Four months into his new post in London and James Heekin, the
regional director for McCann-Erickson in Europe, the Middle East and
Africa, is already a staunch Arsenal supporter. It’s rather fitting,
given that McCanns has often been touted as the ’Arsenal’ of the
advertising world, with a well-established reputation for solidity but a
less impressive creative profile.
It’s not a comparison that Heekin, wearing a dark blue shirt and looking
every inch the multinational executive, would take kindly to. ’The
perception that McCanns’ creative reputation is behind other areas in
the agency, lags behind the reality,’ he says. ’This is one of the
things I have to address.’
Heekin is determined to improve the agency’s success rate. ’Losing is
not an option at McCanns,’ he says affably, but with determination.
’McCanns has a certain swagger, a confidence which some people call
arrogance. It’s an attitude that I love.’
His self-confessed ’passion for winning’ stands him in good stead as he
aims to bring in yet more business for the largest McCanns region, with
current billings of more than dollars 4.5 billion. Last year, Europe,
the Middle East and Africa brought McCanns more than dollars 400 million
worth of new business. Heekin concedes, however, that these were
He wants more multinational clients, with healthcare, telecoms, consumer
electronics, retail and financial services at the top of the list.
The success of Heekin’s four years in North America means expectations
are running high. Between 1994 and 1997, McCanns made new-business
records, by signing up blue-chip clients such as Mastercard, Motorola,
Smith Barney, Marriott, Reckitt & Colman and Chase Manhattan Bank. His
efforts earned Heekin the Healy Award, the highest accolade from the
Interpublic Group of Companies, McCanns’ parent company.
It presumably also helped him land his latest job, which network
managers in Europe had been expecting to go to David Warden, former
group chairman of the UK agency.
The one question mark is how well a man accustomed to putting his
thumbprint on all aspects of an agency’s work is going to adapt to a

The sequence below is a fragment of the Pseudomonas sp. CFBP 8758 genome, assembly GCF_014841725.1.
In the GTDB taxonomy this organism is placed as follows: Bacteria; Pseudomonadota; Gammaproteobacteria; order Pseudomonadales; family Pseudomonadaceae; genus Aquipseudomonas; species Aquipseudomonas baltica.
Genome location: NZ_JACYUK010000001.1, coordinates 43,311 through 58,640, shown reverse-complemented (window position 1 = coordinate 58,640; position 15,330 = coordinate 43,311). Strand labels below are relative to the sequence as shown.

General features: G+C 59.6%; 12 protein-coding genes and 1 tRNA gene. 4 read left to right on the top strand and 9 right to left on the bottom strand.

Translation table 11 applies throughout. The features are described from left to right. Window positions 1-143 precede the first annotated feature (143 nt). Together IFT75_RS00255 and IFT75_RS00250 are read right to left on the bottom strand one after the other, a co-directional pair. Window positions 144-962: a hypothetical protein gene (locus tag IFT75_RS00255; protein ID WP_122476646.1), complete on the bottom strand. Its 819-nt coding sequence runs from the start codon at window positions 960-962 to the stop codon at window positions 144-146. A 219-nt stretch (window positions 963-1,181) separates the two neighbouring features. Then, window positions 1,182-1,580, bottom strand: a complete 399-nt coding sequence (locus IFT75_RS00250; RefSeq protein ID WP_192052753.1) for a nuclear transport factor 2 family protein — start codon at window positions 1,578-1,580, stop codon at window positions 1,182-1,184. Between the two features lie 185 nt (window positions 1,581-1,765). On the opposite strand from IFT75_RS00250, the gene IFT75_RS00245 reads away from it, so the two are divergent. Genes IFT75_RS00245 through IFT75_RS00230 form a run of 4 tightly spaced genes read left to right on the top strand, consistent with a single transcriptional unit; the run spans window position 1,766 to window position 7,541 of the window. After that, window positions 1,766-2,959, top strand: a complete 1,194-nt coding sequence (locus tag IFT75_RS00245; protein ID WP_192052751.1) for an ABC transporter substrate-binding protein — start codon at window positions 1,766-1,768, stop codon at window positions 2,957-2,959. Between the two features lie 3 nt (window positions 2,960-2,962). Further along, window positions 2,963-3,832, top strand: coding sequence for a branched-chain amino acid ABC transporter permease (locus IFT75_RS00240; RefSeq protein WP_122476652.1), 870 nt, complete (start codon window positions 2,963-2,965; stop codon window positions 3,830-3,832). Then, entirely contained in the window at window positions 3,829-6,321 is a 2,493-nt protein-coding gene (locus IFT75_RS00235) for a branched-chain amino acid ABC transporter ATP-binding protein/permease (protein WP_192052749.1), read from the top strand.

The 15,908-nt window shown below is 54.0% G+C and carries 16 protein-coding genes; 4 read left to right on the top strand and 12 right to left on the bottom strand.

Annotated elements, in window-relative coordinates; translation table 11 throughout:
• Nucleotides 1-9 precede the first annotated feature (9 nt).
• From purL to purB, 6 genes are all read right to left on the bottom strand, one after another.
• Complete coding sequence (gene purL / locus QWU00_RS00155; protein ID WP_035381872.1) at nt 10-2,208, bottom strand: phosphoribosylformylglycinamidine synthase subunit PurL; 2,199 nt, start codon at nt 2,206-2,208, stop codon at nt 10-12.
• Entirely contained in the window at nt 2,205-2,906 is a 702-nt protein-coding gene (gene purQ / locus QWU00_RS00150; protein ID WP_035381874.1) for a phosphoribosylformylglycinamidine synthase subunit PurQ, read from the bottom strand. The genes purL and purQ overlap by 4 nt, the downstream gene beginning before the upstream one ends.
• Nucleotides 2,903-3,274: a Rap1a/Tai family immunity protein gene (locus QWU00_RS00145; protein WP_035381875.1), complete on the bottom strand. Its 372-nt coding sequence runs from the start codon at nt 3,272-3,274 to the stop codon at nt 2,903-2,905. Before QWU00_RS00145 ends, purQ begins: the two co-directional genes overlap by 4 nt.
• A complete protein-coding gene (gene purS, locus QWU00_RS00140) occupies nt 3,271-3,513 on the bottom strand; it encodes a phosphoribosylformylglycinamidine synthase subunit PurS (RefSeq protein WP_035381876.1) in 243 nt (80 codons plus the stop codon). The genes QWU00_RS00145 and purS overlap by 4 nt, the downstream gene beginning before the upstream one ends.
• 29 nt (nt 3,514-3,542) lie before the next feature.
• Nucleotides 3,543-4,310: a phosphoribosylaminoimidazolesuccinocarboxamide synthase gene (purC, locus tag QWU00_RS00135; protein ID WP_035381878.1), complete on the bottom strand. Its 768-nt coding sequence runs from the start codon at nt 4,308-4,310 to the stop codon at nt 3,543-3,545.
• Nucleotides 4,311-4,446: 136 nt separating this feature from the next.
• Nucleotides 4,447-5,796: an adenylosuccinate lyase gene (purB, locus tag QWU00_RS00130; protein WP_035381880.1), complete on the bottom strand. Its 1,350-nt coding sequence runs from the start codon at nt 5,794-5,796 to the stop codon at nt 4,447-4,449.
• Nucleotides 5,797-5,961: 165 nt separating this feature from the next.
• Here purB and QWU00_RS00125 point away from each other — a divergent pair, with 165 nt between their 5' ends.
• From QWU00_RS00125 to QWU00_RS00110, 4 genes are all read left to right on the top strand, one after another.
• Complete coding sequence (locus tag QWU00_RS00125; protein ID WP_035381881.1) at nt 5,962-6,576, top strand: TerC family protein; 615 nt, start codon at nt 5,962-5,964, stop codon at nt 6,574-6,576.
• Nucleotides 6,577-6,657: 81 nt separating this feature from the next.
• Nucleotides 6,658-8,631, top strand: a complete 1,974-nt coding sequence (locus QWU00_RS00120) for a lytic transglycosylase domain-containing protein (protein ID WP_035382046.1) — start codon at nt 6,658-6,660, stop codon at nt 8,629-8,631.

role that demands a more distant overview of a culturally diverse area.
’I do love running an agency. This is a very different role,’ Heekin
admits. ’But I also like to set myself challenges. This is an exciting
time to be in Europe - just look at the number of multinationals here. I
can’t think of a better place to live right now than London.’
The stakes are high, a scenario which Heekin will enjoy. In the agency’s
top European job, he has joined a handful of operators being groomed as
the possible future head of the global network.
While Heekin has proved himself as a major player in New York, his
present post - outside of familiar territory - will give him experience
across two-thirds of the McCanns world, putting him in a powerful
position. The time when John Dooner, the McCanns worldwide chairman,
could take over from Phil Geier - leaving a gap at Interpublic - is not
too far away.
Reaching the upper echelons of a first-division agency has always been
on the cards for Heekin despite initial reticence. His father was a
protege of David Ogilvy and went on to head O&M’s New York offices. ’I
saw the long hours, the highly competitive environment and I was fixated
on not entering advertising ,’ Heekin says.
It may be hard to believe now but after Heekin left Williams College
with a liberal arts degree, he spent two years picking crops in the US,
was a barman in the West Indies and rode a motorbike across Europe. He
even did a spell as a high-school teacher.
At the tender age of 25, he finally decided to follow in his father’s
footsteps, joining J. Walter Thompson as a graduate trainee in the
strategic department. Ten years later, after a stint at Bozell
Worldwide, he was back at JWT heading the Miller and Burger King
accounts, eventually becoming general manager of the New York
Such a relatively swift and smooth passage up the managerial ladder does
not hap-pen without a clear strategy, possibly the discipline Heekin
values most in the industry. So is he being uncharacteristically
indirect when he says, ’the next step will take care of itself’? For
there is no doubting that it is Heekin who will be taking care of the
1975: Trainee in J. Walter Thompson’s research department
1978: Brand manager, General Foods
1980: Bozell Worldwide, executive vice-president
1985: Moves back to JWT to head the Miller and Burger King accounts,
becoming general manager in 1988
1993: Joins McCann-Erickson as head of the dollars 3 billion North
1998: Appointed worldwide executive vice-president, regional director
for Europe, Middle East and Africa.